b. This would enable tenderers to consider using technology and innovative deployment of their staff, to support our efforts to raise productivity and raise wages in these sectors - a point made by Mr Zainal Sapari in his Budget Debate speech.

B.8 This alternative procurement approach will require government agencies to change the way they call and evaluate tenders and how they monitor service providers. It will also require changes by service providers in the way they respond to tenders and provide their services. It will involve some effort, but we believe that this is a move in the right direction.

B.9 Mr Liang Eng Hwa also asked about the Public Private Co-Innovation Partnership (PPCIP) initiative and suggested it be boosted.

a. There have been some successes under the PPCIP. Under this initiative, JTC partnered a local company, Samwoh Corporation, to successfully trial the use of sedimentary rocks excavated from the Jurong Rock Caverns to pave a stretch of road outside Mediapolis.

b. The rocks had little value in themselves. With this initiative, the rocks have acquired a new value and the initiative has potential to be implemented across other new roads in Singapore.

c. This illustrates how a partnership between public and private sector can create value for our enterprises, while meeting public needs.

d. We are reviewing the initiative to see how it can be more effective in public-private co-innovation, alongside other existing efforts to promote collaboration.

Helping smaller firms access government procurement opportunities

B.10 On helping smaller firms access government procurement opportunities, members will be heartened to know that over the past three years, SMEs have been successful in securing Government projects under our open procurement system, capturing more than 60% of total government contract value and around 85% of all government tenders. This share of the total number of government contracts is significantly higher than in other countries, such as the UK.

B.11 Our SMEs have successfully tendered not just for smaller projects, but also for more sizeable ones. For the past 3 years, by contract value, about 50% of all contracts above $50m were awarded to SMEs - a very respectable proportion!

B.12 We would encourage more SMEs to participate in government procurement.

B.13 Those who need information on how to go about doing so can refer to the SPRING and MOF websites.

B.14 SMEs are also encouraged to attend engagement sessions organised by industry associations and the Government to better understand government procurement processes. For example:

a. Earlier this year, the Singapore Business Federation (SBF) organised a Government Procurement Fair for SMEs, where various government agencies, including MOF, participated to clarify the government’s procurement practices.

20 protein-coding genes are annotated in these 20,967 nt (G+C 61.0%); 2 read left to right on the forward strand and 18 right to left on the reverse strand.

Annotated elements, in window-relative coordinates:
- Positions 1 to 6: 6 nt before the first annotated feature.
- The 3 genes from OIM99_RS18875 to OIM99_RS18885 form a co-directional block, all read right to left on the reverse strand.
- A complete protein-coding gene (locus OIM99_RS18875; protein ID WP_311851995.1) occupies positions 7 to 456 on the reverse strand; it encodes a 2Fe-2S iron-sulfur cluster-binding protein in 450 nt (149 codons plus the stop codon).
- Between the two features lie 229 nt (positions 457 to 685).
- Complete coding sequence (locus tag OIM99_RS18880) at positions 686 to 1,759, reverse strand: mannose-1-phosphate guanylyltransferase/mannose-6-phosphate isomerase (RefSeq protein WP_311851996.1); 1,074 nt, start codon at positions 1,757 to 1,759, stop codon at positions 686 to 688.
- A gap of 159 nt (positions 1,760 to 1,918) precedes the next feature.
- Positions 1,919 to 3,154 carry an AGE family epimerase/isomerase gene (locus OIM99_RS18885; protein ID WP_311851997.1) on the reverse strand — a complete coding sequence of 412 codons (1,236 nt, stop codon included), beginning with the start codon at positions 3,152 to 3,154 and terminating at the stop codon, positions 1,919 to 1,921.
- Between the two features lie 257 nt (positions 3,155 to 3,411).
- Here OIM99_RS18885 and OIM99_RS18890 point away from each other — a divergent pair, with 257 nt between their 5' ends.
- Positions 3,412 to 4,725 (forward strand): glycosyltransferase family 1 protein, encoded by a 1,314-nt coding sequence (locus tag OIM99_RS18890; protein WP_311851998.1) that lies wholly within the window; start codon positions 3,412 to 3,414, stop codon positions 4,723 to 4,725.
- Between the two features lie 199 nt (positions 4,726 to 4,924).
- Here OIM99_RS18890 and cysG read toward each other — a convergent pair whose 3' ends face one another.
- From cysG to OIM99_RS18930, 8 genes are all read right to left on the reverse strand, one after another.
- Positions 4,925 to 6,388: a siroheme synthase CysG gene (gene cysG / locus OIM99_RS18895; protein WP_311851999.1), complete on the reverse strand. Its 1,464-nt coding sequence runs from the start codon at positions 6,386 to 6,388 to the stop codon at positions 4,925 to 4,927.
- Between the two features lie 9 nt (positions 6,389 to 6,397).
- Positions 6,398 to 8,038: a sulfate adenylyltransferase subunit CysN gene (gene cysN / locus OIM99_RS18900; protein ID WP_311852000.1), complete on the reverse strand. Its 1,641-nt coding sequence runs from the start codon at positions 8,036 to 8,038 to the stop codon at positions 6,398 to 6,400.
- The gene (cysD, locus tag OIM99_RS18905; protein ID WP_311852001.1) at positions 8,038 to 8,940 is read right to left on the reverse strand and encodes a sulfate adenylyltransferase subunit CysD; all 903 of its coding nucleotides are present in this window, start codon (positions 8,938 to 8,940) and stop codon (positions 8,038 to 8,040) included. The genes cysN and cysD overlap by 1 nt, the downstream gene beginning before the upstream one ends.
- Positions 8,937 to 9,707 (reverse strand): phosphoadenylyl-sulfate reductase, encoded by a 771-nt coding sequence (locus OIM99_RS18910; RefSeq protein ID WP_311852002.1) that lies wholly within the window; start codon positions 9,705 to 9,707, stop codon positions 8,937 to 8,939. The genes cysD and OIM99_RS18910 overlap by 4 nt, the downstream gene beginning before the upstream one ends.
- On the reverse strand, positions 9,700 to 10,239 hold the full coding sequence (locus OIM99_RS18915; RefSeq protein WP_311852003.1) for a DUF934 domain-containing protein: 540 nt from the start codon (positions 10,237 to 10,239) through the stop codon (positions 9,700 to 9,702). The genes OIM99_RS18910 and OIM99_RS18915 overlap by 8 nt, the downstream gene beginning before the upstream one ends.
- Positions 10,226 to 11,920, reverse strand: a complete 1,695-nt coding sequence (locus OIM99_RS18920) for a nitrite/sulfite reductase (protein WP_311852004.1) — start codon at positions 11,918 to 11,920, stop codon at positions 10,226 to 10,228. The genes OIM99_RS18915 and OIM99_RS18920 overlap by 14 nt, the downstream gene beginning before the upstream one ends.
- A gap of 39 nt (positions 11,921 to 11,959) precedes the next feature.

b. SBF is also developing a Best Practice Guide to help SMEs better understand government procurement principles and processes, and how to bid for government contracts.

B.15 Another simple but useful thing which SMEs can do to improve their access to government procurement opportunities is to register for a GeBIZ account. If you are registered on GeBIZ, you will automatically receive alerts on new procurement opportunities. The system also allows businesses to save their business information, making it easier for them to submit bids. Registration is straightforward and can be done online. Best of all - registration for the first GeBIZ account is free!

B.16 To better help suppliers find and participate in government procurement opportunities, we revamped the Government procurement portal GeBIZ in January this year.

a. The revamped portal has a more user-friendly interface which was developed following extensive consultations with businesses that use the portal, and has received much positive feedback from existing suppliers and new users.

B.17 We will continue to work with industry associations to improve outreach and education to SMEs in this area.

SMEs with good products but no track record

B.18 We also recognise that SMEs without a track record may find it challenging to win tenders. We are open to helping SMEs with innovative ideas and quality products to compete and establish their track record.

Accreditation @IDA

B.19 An example of how we do this is the Accreditation@IDA programme.

a. Set up in 2014, this programme helps promising Singapore-based technology start-ups establish track record, to have a better chance at securing government and private sector projects.

b. The accreditation programme evaluates and accredits companies to give potential buyers the assurance of their quality. IDA also partners companies in their development process by providing advice and recommendations to strengthen their product, improve their financial management, and better manage their intellectual property.